Caching in Your Chips

Dynamic content on a Web site is cool. It keeps people coming back and creates the appearance that there are people behind the scenes actively updating the site to provide new and improved information. However, in the real world, you'll regret the day you added that SSI include directive in your homepage when you finally do something important enough that Slashdot notices you. Running a CGI script on every single Web hit is a great way to get your Quake game interrupted.

Dynamic content on a Web site is cool. It keeps people coming back and creates the appearance that there are people behind the scenes actively updating the site to provide new and improved information. However, in the real world, you’ll regret the day you added that SSI include directive in your homepage when you finally do something important enough that Slashdot notices you. Running a CGI script on every single Web hit is a great way to get your Quake game interrupted.

So, what do you do? You could set up an include that pulls in a file updated from cron. But how often? Perhaps you get hits during the day but not so many at night, and why waste all the CPU to update a file that won’t be examined for hours? Or, maybe you haven’t quite figured out that arcane crontab syntax yet. Also, you have to master the weirdness of having a script running as you create and update a file that is readable by the Web user. Fun, fun, fun…

Or somewhere in between, you can fire off a CGI hit that has a cache value. If the cache value is recent enough, you pop it up; if it’s too old, you generate the new value, saving that for the next hit. The problem is that this leads to the worst of both worlds, because you must trade off a long cache time with an expensive delay.

So, a while back, I came up with a three-state caching idea. Keep a cache of the expensive computation. For the “good” phase, the cache is served as-is. For the “bad” phase, the computation is performed in-line, cached, and the new value returned.

Here’s the fun part; define a “stale” period between the two for as long as you can stand it, where the current cache value is served, but a background process gets launched to update the cache value. Then, when your system is fairly busy, an occasional background process gets triggered to refresh the cache, but your customers are all served in real time. During the periods your page gets less-frequent hits, an occasional visit gets delayed, but not many of them if you pick the parameters correctly.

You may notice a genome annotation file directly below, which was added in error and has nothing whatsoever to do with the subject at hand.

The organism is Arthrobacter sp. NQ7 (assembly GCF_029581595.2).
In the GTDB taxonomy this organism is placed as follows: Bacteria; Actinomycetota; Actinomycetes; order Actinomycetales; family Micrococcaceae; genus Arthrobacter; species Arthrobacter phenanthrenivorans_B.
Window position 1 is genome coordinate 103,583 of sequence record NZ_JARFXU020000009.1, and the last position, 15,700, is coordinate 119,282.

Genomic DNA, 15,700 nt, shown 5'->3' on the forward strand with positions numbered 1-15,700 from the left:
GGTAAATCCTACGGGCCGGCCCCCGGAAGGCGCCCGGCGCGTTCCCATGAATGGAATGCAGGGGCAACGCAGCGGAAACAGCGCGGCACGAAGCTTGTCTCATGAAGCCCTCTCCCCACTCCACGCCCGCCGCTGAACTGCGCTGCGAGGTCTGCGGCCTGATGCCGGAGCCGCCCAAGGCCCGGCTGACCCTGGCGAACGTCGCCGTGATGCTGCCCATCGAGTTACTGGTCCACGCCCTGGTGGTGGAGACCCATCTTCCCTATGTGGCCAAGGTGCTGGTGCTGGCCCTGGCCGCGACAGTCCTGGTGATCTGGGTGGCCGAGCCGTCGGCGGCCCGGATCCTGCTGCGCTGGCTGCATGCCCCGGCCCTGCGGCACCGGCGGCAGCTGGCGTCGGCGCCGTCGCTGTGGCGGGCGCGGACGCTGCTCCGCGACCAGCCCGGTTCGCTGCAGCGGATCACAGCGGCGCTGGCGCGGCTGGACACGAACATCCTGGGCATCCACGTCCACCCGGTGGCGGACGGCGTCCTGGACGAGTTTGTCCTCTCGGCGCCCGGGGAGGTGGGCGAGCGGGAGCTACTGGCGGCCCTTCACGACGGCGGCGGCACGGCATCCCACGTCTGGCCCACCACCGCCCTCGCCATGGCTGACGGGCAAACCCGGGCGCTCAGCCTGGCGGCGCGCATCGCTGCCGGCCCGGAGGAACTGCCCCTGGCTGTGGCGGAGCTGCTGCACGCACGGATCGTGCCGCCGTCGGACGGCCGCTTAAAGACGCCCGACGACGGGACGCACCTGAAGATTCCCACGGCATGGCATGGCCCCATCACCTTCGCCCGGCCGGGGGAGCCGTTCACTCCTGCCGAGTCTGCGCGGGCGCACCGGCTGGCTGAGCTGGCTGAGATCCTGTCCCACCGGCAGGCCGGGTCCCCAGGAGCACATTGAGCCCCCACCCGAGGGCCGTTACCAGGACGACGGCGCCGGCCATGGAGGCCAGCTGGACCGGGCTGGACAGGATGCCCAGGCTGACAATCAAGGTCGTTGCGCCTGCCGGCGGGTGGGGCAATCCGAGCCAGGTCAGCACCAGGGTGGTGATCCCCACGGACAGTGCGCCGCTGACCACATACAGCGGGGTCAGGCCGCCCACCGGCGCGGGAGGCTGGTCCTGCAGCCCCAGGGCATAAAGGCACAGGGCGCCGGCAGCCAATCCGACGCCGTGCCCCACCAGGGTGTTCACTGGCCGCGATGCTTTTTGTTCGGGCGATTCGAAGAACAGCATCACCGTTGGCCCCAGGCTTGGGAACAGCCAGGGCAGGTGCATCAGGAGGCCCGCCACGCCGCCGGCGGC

Does this sound hard? It’s not, once you see how it’s done. This is covered in Listing One.

Lines 1 through 3 start most of the programs I write, enabling taint checking, turning on warnings, enabling compiler restrictions, and unbuffering standard output.

Line 5 I added for debugging. Any fatal errors are re-sent to the browser as HTML. This line should definitely be removed for production however, as it is a security risk that can reveal potentially damaging information to a random remote user.

Lines 7 to 24 form the configuration part of this program. My programs are not intended to be ready-to-run scripts, but are instead demonstrations of the technology. However, I tend to put anything I’m likely to change at the beginning of the program for easy access.

Line 9 gives the location of a writable file within a writable directory (for the CGI user ID). This is where the results will be cached. The directory must be writable by the CGI user ID (typically nobody for Apache under Linux), because a new file will be renamed over this file. Here, I’m using /tmp. Do not include $$ in this value, because the name must be consistent regardless of the process ID of the invocation!

Lines 10 and 11 define the windows of time (in seconds) for the two phases of age relating to caching. If the file is less than $STALE seconds old it’s current, and we simply show it and move along. If a file is between $STALE and $DEAD seconds old we show it, but put an updating process in the background, so that the next hit (after the computation is complete) will get a current file. If the file is older than $DEAD seconds, we force an update in the foreground. Choose these numbers wisely, and you’ll have both happy visitors and a reasonable load average.

Lines 13 to 20 generate the content. The MIME type is defined in line 13, while lines 15 to 20 define a subroutine that should put the content into the filehandle passed as a parameter. For this demo, we’re just putting the time of day into a plain text file after delaying a few seconds to simulate computation time.

Line 22 will rarely be touched, but I put it here in the configuration section in case I wanted to play with it. It’s the name of a file that can be renamed automatically (within the same filesystem) to $CACHE. Adding .tmp on the end is a common trick of mine for this task.